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May 2, 2010 | By Melissa Magsaysay, Los Angeles Times
It started with the dangling crystal details hanging from the ‘60s-inspired stack heels that stomped down Prada's spring/summer 2010 runway. Now translucent necklaces and bangles are a ubiquitous accessory, complimenting the season's sheer pieces and light color palette. Whether pieces are made of plastic, Lucite or crystal, the trend is clear, lightweight and versatile. Depending on how the material is fashioned, pieces can be playful baubles fit for the frilliest dresser, cut into angular shapes for an edgy 1980s appeal or splashed with rhinestones.
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NEWS
September 27, 2013 | By Craig Nakano
Jonathan Adler's Los Angeles boutique is humming with valets, pop music and the first party guests arriving for a charity fundraiser. Inside, the designer is midway through a guided tour of fall additions to his collection when husband Simon Doonan, the author and fashion commentator, approaches in a waiterly gait bearing a glass of water. "Thank you," Adler says, thick with graciousness. "What's your name again?" Doonan offers a sweet smile. "Dorothy," he says, before spinning away.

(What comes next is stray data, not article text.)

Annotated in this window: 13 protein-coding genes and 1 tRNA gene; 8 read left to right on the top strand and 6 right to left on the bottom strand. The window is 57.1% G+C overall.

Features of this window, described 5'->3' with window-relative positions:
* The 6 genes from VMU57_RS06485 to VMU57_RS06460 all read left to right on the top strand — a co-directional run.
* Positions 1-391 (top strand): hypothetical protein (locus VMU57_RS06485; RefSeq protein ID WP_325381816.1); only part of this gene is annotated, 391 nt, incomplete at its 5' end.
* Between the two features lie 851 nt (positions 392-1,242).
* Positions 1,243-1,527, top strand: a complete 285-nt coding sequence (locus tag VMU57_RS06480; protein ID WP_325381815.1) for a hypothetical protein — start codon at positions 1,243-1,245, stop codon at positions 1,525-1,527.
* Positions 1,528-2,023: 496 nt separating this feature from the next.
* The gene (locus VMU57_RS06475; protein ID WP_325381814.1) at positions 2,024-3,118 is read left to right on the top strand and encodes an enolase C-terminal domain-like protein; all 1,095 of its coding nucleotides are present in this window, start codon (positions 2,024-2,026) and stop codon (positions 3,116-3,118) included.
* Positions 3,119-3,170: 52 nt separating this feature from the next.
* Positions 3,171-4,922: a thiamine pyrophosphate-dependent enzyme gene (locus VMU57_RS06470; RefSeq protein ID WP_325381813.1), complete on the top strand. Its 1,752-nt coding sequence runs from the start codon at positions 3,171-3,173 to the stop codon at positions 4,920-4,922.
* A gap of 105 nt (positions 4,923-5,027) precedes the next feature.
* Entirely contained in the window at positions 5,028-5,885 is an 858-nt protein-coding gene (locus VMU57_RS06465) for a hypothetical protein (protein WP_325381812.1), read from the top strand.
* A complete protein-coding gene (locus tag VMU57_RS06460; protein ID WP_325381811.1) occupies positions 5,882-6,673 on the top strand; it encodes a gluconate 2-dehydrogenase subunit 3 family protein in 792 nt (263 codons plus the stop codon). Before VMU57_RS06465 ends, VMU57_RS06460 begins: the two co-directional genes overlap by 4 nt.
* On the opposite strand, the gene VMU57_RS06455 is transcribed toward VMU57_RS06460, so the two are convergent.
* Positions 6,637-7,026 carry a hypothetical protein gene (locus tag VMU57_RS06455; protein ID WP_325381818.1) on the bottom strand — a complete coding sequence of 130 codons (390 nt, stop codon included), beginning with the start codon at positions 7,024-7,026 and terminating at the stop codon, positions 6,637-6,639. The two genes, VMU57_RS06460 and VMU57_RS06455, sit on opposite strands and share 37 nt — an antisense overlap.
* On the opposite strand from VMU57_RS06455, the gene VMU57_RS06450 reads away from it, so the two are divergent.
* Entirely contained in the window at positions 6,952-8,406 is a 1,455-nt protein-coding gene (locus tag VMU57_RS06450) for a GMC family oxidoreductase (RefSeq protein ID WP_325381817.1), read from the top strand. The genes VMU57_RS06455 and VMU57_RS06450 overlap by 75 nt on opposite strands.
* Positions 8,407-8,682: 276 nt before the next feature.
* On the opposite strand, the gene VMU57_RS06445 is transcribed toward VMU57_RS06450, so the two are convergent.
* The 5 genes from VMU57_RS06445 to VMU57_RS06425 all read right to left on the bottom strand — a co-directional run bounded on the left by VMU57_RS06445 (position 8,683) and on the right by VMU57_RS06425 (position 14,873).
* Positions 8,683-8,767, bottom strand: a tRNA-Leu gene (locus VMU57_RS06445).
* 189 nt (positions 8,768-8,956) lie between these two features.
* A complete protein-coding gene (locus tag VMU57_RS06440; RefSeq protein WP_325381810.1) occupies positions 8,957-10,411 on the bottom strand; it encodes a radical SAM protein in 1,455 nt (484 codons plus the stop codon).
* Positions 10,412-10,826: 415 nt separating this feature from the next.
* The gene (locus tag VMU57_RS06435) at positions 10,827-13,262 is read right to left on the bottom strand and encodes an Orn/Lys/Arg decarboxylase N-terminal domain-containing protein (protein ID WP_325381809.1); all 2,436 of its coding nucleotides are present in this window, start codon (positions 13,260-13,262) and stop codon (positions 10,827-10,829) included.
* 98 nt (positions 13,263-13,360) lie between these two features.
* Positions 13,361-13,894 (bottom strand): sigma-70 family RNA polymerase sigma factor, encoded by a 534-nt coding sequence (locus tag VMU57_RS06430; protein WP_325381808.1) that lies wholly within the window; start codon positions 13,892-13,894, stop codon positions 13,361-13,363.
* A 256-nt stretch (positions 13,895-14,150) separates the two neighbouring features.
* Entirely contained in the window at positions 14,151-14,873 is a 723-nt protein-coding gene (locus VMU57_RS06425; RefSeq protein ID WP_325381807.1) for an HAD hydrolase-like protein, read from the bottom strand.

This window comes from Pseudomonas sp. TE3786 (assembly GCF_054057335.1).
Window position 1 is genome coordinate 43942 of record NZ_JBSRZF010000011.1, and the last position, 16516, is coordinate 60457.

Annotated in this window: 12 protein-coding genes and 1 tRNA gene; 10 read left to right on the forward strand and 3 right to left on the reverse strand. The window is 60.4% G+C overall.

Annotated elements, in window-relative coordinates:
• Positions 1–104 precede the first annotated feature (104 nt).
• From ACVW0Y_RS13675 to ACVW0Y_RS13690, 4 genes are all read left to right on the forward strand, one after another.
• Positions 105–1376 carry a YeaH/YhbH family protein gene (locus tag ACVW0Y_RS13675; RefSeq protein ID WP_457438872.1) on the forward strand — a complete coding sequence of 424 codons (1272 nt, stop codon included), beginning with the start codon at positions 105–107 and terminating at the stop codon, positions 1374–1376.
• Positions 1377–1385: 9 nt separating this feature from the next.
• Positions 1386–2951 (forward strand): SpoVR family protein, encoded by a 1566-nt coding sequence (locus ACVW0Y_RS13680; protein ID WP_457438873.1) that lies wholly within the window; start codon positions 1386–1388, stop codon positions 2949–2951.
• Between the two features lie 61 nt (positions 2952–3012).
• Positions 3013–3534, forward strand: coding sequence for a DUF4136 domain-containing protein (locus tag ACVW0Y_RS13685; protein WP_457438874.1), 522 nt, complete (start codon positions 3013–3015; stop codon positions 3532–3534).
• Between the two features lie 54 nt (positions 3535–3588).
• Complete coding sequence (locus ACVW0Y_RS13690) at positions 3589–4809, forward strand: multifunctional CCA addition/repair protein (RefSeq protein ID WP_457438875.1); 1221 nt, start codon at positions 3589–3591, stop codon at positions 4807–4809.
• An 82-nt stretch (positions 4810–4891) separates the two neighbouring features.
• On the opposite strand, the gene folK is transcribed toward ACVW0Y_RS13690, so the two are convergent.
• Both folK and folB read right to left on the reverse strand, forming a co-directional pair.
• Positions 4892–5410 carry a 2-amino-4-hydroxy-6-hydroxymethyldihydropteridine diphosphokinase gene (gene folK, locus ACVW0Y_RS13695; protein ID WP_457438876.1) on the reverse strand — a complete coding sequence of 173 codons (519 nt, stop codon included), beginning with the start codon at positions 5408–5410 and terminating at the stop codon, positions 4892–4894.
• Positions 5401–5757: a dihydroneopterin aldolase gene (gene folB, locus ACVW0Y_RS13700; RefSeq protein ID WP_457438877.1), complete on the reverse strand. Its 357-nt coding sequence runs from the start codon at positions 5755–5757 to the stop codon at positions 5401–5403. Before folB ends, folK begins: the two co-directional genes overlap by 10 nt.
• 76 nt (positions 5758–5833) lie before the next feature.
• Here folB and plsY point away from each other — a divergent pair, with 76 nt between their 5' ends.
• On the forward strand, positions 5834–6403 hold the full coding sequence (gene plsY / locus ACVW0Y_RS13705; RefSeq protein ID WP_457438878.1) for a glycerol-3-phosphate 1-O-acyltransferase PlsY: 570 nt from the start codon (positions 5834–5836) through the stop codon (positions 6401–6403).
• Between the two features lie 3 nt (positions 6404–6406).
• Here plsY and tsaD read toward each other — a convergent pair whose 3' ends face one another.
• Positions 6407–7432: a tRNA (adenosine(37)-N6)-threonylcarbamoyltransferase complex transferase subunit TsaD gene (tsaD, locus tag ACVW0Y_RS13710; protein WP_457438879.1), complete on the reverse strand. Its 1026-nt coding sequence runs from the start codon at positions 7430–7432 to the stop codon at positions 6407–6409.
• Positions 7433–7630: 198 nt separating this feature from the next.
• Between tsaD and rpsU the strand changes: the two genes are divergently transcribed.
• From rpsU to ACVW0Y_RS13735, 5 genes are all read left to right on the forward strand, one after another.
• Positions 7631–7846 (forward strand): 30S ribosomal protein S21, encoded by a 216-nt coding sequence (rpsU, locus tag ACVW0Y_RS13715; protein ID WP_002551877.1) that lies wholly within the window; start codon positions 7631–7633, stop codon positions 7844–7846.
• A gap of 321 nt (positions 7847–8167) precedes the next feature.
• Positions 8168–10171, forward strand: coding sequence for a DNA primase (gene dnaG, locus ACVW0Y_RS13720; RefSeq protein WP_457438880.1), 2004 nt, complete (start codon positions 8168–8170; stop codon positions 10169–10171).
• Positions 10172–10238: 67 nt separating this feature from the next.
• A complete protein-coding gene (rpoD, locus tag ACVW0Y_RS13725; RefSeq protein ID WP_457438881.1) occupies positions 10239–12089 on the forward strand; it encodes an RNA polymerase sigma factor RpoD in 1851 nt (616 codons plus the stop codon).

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IMAGE
May 13, 2012 | By Booth Moore, Los Angeles Times Fashion Critic
Fashion jewelry design is in the midst of a renaissance the likes of which we haven't seen since the 1980s. And Alexis Bittar blazed the trail. In the last two decades, the New York-based jewelry designer has gone from selling his signature colorful, hand-carved Lucite pieces on the streets of SoHo to bejeweling leading ladies in Hollywood and beyond, including Lady Gaga, First Lady Michelle Obama, Madonna, Cameron Diaz, Meryl Streep and Rihanna....
IMAGE
May 13, 2012 | By Booth Moore, Los Angeles Times Fashion Critic
Fashion jewelry design is in the midst of a renaissance the likes of which we haven't seen since the 1980s. And Alexis Bittar blazed the trail. In the last two decades, the New York-based jewelry designer has gone from selling his signature colorful, hand-carved Lucite pieces on the streets of SoHo to bejeweling leading ladies in Hollywood and beyond, including Lady Gaga, First Lady Michelle Obama, Madonna, Cameron Diaz, Meryl Streep and Rihanna....
BUSINESS
June 7, 1989